The frequency and type of co writing that happens today as opposed to that which happened 50 years ago (Lennon and McCartney, Jagger and Richards) is a reflection of that. Today, a publisher or A&R rep emails you and says we need this song for project A, another for project B, and this song for this particular movie; and you have a week to hand in three songs, fully finished.
We’re not talking about, “Write the song and send in a voice memo from your cell phone.” They need the song, they need the beat, the vocal arrangement, and the mix; meaning they can send it to the movie and have it ready to place, or they can submit it to an artist and just swap out the lead vocal and go.
Putting together a specific team of people for each project is pretty helpful to be able to deliver the results they are asking for: quick turnaround and a high level of quality. With a team, you are able to stylistically broaden the horizons of what you can deliver. One day I’m writing an urban song, the next day I’m writing a dance a capella, and the following day I’m working with somebody who wants an indie-electronic sound. I will bring in different co-writers for each of those.
If it’s a rock artist, I will bring in a buddy of mine who has great rock instincts. I don’t come primarily from a rock background. So there will be the artist, myself, the rock guy, and perhaps a fourth person if we need another producer. There are also the business elements as I said before. The more people you have working together on a project, the more avenues you have to get that project placed.
Also a lot of times, labels will not want to release something if it doesn’t have one of their guys on it. Their producer, their writer, their vocalist, and so on. If you want to get the next Cee-Lo single, chances are you’re going to be working on that track with one the label’s in house producers, because of course, the labels want to get a cut of the publishing income and keep as big a share as possible.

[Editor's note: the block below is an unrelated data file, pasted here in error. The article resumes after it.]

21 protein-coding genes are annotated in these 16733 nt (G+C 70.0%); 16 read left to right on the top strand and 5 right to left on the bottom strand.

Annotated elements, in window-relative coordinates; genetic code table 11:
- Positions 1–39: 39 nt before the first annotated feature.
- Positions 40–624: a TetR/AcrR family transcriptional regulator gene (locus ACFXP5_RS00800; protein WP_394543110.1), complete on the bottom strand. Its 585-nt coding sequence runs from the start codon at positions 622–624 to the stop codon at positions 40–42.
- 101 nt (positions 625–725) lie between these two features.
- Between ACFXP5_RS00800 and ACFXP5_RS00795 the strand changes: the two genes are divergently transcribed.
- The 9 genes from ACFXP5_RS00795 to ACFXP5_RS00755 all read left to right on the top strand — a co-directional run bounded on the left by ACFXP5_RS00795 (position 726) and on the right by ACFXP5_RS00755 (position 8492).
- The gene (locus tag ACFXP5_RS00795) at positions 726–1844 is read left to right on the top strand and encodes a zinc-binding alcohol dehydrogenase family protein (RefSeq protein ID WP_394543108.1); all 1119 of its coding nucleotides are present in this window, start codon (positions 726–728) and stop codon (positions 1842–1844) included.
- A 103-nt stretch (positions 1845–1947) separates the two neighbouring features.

Any closing thoughts on what it takes to be successful as a songwriter?
You had brought up the etiquette of co-writing earlier and a couple of things come to mind. First of all, one of the best ways I’ve heard it described is as a “no-free” zone, which I have to credit to my teacher at Berklee, Pat Pattison. The idea being that you should never just flat out say “no” to any idea. You should either not say anything and just keep generating ideas, or take the idea and find something you do like and add to it.
When you are co-writing, keeping a great emotional vibe in the room and keeping everybody’s spirits up is just as important to getting a quality product out. When people are excited they turn out more and better work. So your job is not only to come up with great melodic, lyrical, and production ideas, but also to keep people engaged and excited about what’s going on.
A second co-writing tip is something that I learned over time that I have found very useful to remember.
The first two years out of Berklee that I spent writing, we would get a pitch sheet and it would show everyone who was looking for a particular type of song and when they needed it. The writing sessions would be, “Today, we are going to write a Kelly Clarkson song.” And we would spend all day listening to every song that Kelly had recorded and we would find a singer with about the same vocal range and every decision in the writing room was made trying to decide, “Does that sounds like something Kelly would sing?” Is that something the label is looking for?
That led to a lot of turning off of the instincts of the people in the room instead of trusting our gut feeling to what was a great song. As a result, we got a lot of garbage songs that nobody was interested in, and we didn’t understand why.
The approach that I use now is to treat someone in the writing room as an artist. And trust my instincts on what sounds good in their voice. At every melody or lyric choice, I ask that somebody in the room in a co-writing situation is going to be able to sing, and we treat that singer as the artist. Whether or not that person wants to sing the song for themselves, of whether or not their style of music is totally different than the style of music we are writing that day, my question is, “Am I moved emotionally when I hear that voice singing that melody with that lyric?”